What keeps her in her bowl, then, and me in my boat?
(I don’t need to answer that question, I don’t think, because if you’ve read this far, I suspect you’ve formulated an intelligent opinion. And I would just love to hear it. Please feel free to comment at the end.)
Just let me admit to something, first. It happened right here while I was typing out this post.
As I described the place of these floating villages, I typed the name of the vast body of water whose tributaries house these communities of refugees. Its name is Tonle Sap. T-O-N-L-E. S-A-P. You might have seen that.
What you did not see, however, is what my fingers— white, clean, soft and privileged — wrote first. Another one of my ingenious typos:
Freud himself couldn’t have forced a more incriminating slip.
There is so much more than water that separates me from the girl in the bowl. There is the Khmer Rouge and Pol Pot, his killing fields, the Vietnam War, all subsequent governments both American and Vietnamese and Cambodian. There is more water than the whole of Tonle Sap, in fact.
But I know as I watch her paddle away from my boat, metal bowl swirling in the brown water, arms flicking as if dancing, paddle churning like a rudder, and snake sliding noiselessly down her back, “There I go. There goes my sister.”
If she beats the many odds stacked against her and most of the children of her culture and gender, her life might stretch out for a few decades yet. But it will be a life of material scarcity, likely abuse and probable illness. She will scrape by every day, barely eking out survival for herself and for her family. She will know the kinds of lack and loss that would, I know, drain the very blood from every speck of my being. If she one day has a child, and if he actually survives to eighteen, and she then loses him to death —loses him, let’s say, in a water accident on Tonle Sap — that loss will probably be just one of the litany of losses she will endure. She will suffer a black grief then, I imagine, but that blackness will be felt against her life’s general backdrop of charcoal gray, her maternal grief just a few more degrees of saturation.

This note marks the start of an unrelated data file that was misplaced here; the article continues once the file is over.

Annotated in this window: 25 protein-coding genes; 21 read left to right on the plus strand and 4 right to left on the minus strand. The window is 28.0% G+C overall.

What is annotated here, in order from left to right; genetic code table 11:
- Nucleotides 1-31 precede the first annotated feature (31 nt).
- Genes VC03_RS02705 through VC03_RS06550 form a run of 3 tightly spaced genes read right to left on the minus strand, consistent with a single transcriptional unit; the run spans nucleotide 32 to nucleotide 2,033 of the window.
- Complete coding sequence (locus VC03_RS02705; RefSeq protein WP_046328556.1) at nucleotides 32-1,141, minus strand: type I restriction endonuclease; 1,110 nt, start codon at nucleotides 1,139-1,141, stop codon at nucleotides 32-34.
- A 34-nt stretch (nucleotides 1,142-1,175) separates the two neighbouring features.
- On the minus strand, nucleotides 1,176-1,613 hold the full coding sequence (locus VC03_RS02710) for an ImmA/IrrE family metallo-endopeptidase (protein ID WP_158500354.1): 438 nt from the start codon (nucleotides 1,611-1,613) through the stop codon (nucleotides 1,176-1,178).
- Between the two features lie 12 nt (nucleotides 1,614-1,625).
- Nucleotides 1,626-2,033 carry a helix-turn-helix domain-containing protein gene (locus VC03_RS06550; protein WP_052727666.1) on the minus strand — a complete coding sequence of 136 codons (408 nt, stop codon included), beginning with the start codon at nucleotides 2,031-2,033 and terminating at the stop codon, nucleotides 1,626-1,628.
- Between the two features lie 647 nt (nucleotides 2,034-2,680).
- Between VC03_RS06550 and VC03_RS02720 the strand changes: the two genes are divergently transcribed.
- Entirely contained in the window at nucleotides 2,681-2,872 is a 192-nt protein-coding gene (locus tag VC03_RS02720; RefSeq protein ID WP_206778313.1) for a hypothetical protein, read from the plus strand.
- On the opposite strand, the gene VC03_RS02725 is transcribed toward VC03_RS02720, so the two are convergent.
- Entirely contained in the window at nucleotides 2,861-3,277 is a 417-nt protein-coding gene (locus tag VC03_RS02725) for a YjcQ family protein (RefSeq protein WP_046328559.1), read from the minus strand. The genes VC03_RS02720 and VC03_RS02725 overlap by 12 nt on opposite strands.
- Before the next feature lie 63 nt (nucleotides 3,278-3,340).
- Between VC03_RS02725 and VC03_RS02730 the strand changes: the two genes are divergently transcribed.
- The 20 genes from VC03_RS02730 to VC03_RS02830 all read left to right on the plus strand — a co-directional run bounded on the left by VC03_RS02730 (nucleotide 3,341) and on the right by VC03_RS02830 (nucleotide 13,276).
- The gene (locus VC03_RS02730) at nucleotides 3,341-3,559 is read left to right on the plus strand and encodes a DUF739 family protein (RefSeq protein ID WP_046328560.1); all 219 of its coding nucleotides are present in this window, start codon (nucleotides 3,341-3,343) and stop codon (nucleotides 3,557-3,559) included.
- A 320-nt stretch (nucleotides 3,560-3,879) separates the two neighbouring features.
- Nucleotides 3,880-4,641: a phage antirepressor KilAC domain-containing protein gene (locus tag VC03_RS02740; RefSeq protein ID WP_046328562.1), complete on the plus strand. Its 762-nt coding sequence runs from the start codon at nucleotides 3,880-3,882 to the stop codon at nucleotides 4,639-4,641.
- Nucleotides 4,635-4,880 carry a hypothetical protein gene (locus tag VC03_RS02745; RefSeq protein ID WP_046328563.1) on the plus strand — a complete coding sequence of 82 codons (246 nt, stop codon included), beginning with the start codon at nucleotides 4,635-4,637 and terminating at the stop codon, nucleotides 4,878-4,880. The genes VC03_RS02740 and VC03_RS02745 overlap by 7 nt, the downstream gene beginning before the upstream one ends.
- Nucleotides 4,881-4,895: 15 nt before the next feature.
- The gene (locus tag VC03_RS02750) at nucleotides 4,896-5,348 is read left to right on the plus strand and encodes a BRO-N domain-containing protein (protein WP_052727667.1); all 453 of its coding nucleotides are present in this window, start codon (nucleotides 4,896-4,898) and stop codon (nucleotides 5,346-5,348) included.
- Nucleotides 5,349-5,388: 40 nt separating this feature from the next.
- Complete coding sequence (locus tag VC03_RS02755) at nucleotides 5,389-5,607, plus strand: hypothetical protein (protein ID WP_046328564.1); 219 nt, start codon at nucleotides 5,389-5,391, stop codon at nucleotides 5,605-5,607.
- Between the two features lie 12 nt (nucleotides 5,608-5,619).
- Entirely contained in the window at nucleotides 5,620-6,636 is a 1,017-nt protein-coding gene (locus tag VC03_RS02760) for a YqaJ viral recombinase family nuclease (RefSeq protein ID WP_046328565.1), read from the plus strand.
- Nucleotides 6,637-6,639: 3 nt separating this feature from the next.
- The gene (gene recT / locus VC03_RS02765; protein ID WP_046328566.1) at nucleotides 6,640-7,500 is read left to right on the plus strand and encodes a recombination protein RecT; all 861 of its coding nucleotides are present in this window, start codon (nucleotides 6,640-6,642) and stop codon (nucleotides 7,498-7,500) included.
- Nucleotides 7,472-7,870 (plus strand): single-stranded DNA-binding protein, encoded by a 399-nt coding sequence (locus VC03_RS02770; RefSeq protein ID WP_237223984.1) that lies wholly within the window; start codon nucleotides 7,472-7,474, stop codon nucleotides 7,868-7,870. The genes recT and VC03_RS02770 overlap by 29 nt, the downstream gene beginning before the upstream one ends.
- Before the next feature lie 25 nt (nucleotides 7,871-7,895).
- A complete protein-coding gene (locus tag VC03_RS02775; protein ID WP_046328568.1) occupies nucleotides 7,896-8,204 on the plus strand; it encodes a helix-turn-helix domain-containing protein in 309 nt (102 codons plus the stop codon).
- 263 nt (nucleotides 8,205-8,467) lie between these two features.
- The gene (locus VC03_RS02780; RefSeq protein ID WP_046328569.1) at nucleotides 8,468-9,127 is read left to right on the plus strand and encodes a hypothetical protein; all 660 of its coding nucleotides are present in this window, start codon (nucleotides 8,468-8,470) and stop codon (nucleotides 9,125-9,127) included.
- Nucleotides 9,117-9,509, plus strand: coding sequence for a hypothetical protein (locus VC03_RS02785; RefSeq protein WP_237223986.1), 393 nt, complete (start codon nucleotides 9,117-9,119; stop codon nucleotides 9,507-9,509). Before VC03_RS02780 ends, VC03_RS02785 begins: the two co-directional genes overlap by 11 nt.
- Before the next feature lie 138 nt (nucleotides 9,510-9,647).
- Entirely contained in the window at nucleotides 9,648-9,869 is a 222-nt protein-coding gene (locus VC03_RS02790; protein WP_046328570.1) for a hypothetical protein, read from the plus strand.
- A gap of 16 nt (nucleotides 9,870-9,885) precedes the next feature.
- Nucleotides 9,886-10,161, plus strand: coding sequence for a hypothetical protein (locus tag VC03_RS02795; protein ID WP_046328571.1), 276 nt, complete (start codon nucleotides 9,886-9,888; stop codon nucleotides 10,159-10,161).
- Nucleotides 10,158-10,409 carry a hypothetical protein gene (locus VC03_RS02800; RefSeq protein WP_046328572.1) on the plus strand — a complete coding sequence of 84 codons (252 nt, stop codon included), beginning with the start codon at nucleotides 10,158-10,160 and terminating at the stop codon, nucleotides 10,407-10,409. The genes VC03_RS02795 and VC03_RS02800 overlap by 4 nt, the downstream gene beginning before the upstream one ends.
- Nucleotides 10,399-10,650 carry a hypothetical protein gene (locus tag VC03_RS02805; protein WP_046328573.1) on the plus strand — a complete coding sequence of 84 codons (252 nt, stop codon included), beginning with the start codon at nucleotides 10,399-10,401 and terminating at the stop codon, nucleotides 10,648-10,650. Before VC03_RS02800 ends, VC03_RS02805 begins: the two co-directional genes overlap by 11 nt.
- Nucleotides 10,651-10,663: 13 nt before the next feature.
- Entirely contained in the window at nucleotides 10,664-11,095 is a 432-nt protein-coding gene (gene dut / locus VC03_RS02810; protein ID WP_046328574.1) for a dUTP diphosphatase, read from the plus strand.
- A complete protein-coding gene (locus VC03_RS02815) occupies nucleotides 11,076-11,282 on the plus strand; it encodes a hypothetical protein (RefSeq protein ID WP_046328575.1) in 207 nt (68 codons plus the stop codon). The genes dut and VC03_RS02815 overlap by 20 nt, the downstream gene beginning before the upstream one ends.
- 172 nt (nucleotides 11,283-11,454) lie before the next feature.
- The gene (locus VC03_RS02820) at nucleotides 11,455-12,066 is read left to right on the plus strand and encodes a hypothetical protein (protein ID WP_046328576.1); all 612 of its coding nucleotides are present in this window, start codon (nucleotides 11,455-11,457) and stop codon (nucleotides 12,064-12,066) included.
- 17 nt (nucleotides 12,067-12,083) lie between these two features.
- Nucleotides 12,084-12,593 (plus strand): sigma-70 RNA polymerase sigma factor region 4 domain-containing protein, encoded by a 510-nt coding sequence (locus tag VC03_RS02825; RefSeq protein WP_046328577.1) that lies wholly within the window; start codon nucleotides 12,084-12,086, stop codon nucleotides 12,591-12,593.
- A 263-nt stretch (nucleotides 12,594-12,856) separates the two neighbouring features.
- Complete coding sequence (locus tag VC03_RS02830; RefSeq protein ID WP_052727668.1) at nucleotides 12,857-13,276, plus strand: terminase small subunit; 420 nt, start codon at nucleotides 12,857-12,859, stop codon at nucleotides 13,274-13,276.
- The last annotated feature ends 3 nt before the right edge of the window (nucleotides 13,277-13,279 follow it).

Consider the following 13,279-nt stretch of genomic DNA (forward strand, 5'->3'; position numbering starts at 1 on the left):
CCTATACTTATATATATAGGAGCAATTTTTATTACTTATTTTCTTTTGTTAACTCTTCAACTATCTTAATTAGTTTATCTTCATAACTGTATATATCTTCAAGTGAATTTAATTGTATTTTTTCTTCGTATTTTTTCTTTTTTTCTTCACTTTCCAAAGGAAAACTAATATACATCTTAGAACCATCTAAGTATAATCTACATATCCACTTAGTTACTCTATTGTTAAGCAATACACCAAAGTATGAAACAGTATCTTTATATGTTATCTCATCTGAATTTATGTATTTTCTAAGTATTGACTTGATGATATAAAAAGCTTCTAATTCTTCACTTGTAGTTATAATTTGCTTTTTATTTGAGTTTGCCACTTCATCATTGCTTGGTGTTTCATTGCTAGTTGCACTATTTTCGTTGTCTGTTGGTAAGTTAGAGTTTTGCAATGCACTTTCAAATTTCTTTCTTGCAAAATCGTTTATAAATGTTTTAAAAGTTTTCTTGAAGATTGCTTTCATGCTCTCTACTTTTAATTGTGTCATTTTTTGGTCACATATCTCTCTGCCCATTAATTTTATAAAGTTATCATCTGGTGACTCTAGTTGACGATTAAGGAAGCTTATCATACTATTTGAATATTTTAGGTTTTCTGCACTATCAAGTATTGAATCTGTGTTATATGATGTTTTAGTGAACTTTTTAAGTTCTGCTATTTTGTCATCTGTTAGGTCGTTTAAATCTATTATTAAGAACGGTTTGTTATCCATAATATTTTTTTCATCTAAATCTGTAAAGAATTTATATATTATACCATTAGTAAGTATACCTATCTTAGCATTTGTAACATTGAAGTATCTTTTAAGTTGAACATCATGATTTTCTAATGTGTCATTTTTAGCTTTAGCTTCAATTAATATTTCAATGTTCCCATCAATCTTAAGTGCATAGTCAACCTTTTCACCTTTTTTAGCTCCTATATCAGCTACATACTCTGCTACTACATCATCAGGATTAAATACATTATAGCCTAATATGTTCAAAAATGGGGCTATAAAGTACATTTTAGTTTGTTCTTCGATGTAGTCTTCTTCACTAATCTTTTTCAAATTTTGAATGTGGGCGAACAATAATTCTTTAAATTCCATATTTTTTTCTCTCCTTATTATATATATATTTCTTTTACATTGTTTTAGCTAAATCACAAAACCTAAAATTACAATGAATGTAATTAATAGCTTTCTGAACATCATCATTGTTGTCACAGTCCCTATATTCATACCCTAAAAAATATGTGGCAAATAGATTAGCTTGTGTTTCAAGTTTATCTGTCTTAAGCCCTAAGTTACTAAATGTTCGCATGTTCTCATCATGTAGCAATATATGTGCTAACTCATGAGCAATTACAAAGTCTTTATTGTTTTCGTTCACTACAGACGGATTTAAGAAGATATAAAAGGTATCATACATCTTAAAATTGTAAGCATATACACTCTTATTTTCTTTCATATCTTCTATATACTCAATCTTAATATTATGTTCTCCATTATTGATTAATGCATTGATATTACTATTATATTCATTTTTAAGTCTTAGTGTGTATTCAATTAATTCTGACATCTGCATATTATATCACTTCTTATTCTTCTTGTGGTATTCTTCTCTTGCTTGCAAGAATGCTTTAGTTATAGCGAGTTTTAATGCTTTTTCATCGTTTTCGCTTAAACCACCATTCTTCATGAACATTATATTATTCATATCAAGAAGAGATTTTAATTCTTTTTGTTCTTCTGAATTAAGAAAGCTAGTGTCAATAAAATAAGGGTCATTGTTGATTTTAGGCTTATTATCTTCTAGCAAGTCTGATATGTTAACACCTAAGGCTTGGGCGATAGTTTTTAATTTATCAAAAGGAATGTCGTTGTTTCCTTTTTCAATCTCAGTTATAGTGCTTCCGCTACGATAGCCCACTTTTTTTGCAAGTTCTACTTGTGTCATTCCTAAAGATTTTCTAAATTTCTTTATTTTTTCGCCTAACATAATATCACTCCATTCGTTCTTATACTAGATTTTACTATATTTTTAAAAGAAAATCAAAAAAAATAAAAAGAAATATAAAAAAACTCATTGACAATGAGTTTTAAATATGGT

With each loss, that polished face with its steely determination of youth will grow lines of surrender, will bloom the grooves and drapes of defeat. And she will finish her brief passage of life — at least the passage I’m picturing here— thoroughly intimate with suffering.
Which brings me, as such reflection always does, to thoughts of another who is intimate with sorrow, well-versed in grief.
How modest that description has always seemed to me: “A man of sorrows, and acquainted with grief.”
How self-effacing for a King.
How self-controlled for a God who groaned under the load of all creation’s many faces of suffering:
Which suffering caused myself, even God, the greatest of all, to tremble because of pain, and to bleed at every pore, and to suffer both body and spirit — and would that I might no drink the bitter cup, and shrink — Nevertheless, glory be to the Father, and I partook and finished my preparations unto the children of men.
How graceful for a Son, to suffer as such.
How moving for this sister, to know a Brother suffered it all.